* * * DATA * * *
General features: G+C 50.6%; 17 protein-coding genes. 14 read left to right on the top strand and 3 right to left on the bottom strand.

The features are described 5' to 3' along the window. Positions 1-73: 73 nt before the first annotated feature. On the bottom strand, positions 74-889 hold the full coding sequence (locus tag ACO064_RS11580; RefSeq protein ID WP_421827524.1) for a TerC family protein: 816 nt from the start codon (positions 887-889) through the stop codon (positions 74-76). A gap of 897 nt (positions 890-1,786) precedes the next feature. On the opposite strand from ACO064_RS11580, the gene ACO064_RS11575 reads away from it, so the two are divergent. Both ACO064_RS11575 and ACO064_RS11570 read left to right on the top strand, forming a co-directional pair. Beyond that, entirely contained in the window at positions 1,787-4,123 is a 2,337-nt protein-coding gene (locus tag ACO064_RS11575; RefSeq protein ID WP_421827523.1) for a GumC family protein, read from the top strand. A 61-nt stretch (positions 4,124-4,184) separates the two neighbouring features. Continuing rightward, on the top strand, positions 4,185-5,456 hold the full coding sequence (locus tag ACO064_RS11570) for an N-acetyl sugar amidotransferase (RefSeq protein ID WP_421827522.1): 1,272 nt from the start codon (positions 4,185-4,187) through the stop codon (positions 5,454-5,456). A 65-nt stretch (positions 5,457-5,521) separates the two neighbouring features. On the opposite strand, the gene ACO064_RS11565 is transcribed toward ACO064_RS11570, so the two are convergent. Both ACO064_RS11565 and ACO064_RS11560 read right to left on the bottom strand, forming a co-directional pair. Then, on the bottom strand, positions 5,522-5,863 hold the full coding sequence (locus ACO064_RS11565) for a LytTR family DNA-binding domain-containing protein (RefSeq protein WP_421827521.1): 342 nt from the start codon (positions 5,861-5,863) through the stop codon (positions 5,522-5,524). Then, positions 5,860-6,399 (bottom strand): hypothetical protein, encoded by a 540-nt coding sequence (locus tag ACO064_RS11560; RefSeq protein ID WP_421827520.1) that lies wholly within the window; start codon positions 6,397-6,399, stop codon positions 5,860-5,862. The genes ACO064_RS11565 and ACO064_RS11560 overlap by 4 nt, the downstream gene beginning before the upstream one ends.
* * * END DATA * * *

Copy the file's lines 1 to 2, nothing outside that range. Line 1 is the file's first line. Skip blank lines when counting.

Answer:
General features: G+C 50.6%; 17 protein-coding genes. 14 read left to right on the top strand and 3 right to left on the bottom strand.

The features are described 5' to 3' along the window. Positions 1-73: 73 nt before the first annotated feature. On the bottom strand, positions 74-889 hold the full coding sequence (locus tag ACO064_RS11580; RefSeq protein ID WP_421827524.1) for a TerC family protein: 816 nt from the start codon (positions 887-889) through the stop codon (positions 74-76). A gap of 897 nt (positions 890-1,786) precedes the next feature. On the opposite strand from ACO064_RS11580, the gene ACO064_RS11575 reads away from it, so the two are divergent. Both ACO064_RS11575 and ACO064_RS11570 read left to right on the top strand, forming a co-directional pair. Beyond that, entirely contained in the window at positions 1,787-4,123 is a 2,337-nt protein-coding gene (locus tag ACO064_RS11575; RefSeq protein ID WP_421827523.1) for a GumC family protein, read from the top strand. A 61-nt stretch (positions 4,124-4,184) separates the two neighbouring features. Continuing rightward, on the top strand, positions 4,185-5,456 hold the full coding sequence (locus tag ACO064_RS11570) for an N-acetyl sugar amidotransferase (RefSeq protein ID WP_421827522.1): 1,272 nt from the start codon (positions 4,185-4,187) through the stop codon (positions 5,454-5,456). A 65-nt stretch (positions 5,457-5,521) separates the two neighbouring features. On the opposite strand, the gene ACO064_RS11565 is transcribed toward ACO064_RS11570, so the two are convergent. Both ACO064_RS11565 and ACO064_RS11560 read right to left on the bottom strand, forming a co-directional pair. Then, on the bottom strand, positions 5,522-5,863 hold the full coding sequence (locus ACO064_RS11565) for a LytTR family DNA-binding domain-containing protein (RefSeq protein WP_421827521.1): 342 nt from the start codon (positions 5,861-5,863) through the stop codon (positions 5,522-5,524). Then, positions 5,860-6,399 (bottom strand): hypothetical protein, encoded by a 540-nt coding sequence (locus tag ACO064_RS11560; RefSeq protein ID WP_421827520.1) that lies wholly within the window; start codon positions 6,397-6,399, stop codon positions 5,860-5,862. The genes ACO064_RS11565 and ACO064_RS11560 overlap by 4 nt, the downstream gene beginning before the upstream one ends.